Geographically, it would be a good balance and you know having a former governor and a very strong senator would be a good ticket. So I'm not saying that's going to be the case. But you start, now is when we start looking at these possibilities. And so I thought it was a pretty good indication that Huckabee would not rule out the possibility. He gave a very kind speech towards John McCain.

COLLINS: Yes, they're all nice right now. I don't know. Let's get to the democrats for a moment here. Keith, you know, it's pretty much been a dead even race there as well. Obama finished only points behind Clinton. But now as we move into South Carolina, could we see the largely African-American vote really play in his favor?

BOYKIN: Absolutely, I think 50 percent and some people are saying up to 60 percent of the turnout in South Carolina could be African- American voters. Jesse Jackson, of course, won that state in the past. And Obama needs to win this state, very important state for him. But it's also important that he win the state and then go on and transcend race because this campaign has not been about race. And so, he's had this whole conversation for the past week and a half with the Martin Luther King comments made by the Clinton folk and the response to that and then Bob Johnson's comments and now today is Martin Luther King's birthday. This is a competition about race, basically for the past few weeks which is not where Barack Obama wants to be. But he needs to get past this and he can do well once he does. I think he has a good opportunity to go from there.

COLLINS: Yes, there's a bit of a scuffle obviously between him and Hillary. And now there's something new as well. Kind of seems like there's this good cop/bad cop thing going on with Bill and Hillary Clinton. Will that, you think, ultimately hurt Hillary's campaign?

BOYKIN: I think it already is hurting Hillary's campaign. Because, in think what we're seeing right now is that a lot of Obama supporters are having a negative reaction to Hillary Clinton's campaign approach and to Bill Clinton as well. And it create a difficult position because these two guys have got to unify at some point.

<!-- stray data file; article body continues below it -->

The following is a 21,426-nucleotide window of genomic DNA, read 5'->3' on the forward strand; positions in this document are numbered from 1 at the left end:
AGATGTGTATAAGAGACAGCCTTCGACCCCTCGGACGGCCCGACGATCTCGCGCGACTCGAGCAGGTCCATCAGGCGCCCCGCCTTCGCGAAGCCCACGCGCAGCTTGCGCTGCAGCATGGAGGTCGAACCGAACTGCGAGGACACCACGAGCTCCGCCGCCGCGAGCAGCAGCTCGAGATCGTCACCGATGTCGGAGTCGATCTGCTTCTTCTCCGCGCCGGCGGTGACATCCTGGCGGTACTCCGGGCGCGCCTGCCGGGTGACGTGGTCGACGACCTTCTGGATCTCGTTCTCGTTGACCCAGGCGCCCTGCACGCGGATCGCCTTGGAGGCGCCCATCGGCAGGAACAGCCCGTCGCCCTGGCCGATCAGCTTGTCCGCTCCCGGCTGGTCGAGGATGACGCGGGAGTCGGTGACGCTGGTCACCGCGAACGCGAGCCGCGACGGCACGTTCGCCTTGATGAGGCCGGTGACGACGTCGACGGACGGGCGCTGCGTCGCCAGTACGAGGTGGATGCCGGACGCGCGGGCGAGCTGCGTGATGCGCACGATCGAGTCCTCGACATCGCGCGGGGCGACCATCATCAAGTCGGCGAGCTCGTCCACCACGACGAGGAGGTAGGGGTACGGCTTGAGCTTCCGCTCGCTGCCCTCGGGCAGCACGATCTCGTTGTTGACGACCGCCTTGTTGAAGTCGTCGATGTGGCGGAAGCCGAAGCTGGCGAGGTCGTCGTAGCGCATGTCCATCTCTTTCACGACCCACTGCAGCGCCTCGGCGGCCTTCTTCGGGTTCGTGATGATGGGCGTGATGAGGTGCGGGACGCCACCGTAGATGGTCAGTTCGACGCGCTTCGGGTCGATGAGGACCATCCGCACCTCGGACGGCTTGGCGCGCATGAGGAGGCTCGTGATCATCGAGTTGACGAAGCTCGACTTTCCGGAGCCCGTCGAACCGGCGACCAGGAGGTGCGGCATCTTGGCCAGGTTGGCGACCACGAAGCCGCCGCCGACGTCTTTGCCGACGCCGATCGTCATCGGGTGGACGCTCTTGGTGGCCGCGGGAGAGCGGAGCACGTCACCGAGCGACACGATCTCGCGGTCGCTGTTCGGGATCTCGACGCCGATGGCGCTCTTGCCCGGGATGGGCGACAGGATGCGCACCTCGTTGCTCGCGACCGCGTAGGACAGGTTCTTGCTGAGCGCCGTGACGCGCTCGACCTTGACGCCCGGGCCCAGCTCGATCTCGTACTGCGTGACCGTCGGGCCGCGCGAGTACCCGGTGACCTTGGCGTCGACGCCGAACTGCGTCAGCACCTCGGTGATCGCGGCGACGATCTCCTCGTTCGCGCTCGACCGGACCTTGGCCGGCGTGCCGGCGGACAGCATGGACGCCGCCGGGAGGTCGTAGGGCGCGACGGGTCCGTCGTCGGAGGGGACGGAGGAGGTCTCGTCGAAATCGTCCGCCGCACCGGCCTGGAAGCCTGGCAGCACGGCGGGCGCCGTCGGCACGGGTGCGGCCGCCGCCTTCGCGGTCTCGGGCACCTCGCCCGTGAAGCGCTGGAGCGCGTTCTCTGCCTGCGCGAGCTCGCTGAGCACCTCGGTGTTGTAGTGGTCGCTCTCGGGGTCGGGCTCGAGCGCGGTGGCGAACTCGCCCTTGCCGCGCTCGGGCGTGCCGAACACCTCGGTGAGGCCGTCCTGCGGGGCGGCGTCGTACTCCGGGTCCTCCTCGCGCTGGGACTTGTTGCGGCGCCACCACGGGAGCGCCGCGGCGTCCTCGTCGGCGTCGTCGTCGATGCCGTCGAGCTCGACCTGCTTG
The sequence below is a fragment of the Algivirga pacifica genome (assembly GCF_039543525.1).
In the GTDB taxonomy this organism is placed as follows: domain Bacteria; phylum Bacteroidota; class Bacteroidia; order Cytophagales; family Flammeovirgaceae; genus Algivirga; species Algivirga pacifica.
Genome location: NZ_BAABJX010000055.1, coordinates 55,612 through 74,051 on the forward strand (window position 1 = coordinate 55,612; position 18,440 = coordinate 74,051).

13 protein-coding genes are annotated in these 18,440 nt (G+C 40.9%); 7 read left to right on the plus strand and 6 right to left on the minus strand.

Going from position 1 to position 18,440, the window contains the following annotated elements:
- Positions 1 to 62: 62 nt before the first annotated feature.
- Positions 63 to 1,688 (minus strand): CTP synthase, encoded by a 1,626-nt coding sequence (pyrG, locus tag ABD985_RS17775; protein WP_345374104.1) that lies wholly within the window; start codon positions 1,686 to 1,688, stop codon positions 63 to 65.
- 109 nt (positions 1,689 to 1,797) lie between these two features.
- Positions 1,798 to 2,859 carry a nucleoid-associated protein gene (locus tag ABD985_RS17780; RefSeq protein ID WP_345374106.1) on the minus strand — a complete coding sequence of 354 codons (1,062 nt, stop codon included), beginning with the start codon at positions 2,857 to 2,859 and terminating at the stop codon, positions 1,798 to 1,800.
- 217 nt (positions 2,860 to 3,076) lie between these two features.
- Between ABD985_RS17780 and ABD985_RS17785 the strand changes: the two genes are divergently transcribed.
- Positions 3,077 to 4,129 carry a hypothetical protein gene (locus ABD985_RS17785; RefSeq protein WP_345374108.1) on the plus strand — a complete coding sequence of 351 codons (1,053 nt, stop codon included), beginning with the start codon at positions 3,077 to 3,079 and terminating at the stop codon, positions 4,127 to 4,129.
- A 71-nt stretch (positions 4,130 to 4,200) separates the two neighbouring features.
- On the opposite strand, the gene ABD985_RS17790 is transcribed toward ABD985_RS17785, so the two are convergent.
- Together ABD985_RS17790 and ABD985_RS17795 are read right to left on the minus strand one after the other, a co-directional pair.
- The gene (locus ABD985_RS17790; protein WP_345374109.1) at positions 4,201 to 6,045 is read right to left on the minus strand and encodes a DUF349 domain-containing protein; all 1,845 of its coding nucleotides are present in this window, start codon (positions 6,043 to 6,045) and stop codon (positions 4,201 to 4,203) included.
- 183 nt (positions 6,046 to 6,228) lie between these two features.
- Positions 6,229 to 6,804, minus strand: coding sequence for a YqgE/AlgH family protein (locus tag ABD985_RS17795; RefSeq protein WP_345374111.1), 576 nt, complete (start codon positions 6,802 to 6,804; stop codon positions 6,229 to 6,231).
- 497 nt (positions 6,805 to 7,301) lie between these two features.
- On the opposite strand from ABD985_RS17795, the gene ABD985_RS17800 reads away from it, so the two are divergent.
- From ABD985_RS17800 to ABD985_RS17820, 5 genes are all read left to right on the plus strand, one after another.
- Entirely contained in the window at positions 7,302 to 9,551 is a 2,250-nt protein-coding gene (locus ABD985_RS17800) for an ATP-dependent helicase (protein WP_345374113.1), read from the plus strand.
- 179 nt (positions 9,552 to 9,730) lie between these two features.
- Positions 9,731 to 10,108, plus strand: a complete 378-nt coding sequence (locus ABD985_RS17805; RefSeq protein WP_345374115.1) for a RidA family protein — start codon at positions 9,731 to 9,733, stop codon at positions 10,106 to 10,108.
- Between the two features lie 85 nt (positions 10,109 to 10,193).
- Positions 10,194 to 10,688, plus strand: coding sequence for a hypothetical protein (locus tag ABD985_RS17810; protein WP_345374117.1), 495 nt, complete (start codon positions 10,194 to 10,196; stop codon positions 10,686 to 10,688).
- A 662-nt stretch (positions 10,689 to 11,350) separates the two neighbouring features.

One of them is probably going to be the democratic nominee and when that happens they have to be able to support the other person. I'm not sure if the Obama people will be able to support Clinton as easily because they don't necessarily feel like she's running a campaign that they can be proud of. I hope that Bill Clinton of all people - you know, I've worked for Bill Clinton in the White House. I hope he does cool it down because I think some of the language that we've seen is a little bit unseemly for a former president who may have to go to the democratic convention in Denver and speak on behalf of Barack Obama if he's a nominee. That would be a difficult thing.

COLLINS: How about that? Yes, maybe a difficult thing. Cheri, what do you think? Do the republicans benefit from any type of scuffles like these in the democratic party?

JACOBUS: Well, to the degree that Bill Clinton is hurting his wife's candidacy and hurting the democratic party, I suppose that it does benefit the republicans in the long run. Bill Clinton definitely is better when he's in soft focus. He's too much of a sharp focus in the past week or so. Hopefully he'll get the message because it's been pretty loud and clear. There's been nothing subtle about what party leaders have been saying about his involvement. We'll see if he can suck it up and listen.

COLLINS: All right. Very, very quickly from both of you. Bloomberg, Michael Bloomberg, got to run? Cheri?

JACOBUS: Who knows. He says that he won't but he has all the signs that he will. I hate to say it but it just looks like sort of an ego, you know, we're going to float this in.


JACOBUS: Yes. Ego in politics, shocking.

COLLINS: What do you think, Keith? Quick.

BOYKIN: I agree with Cheri, and I also think that he should not run but I don't think he will. Unless he feels like the two candidates are so polarized and he feels like he has an opportunity. I don't think he wants to waste a billion dollars of his money, at least I hope not. I could think of a few things he could use his money for instead.

COLLINS: Yes. You got a lot of people who can think off some stuff you could use that for. All right. We appreciate both perspectives today. Cheri Jacobus, republican strategist. And Keith Boykin, our democratic strategist. Thanks so much, guys.

JACOBUS: Thanks.

BOYKIN: Thank you, Heidi.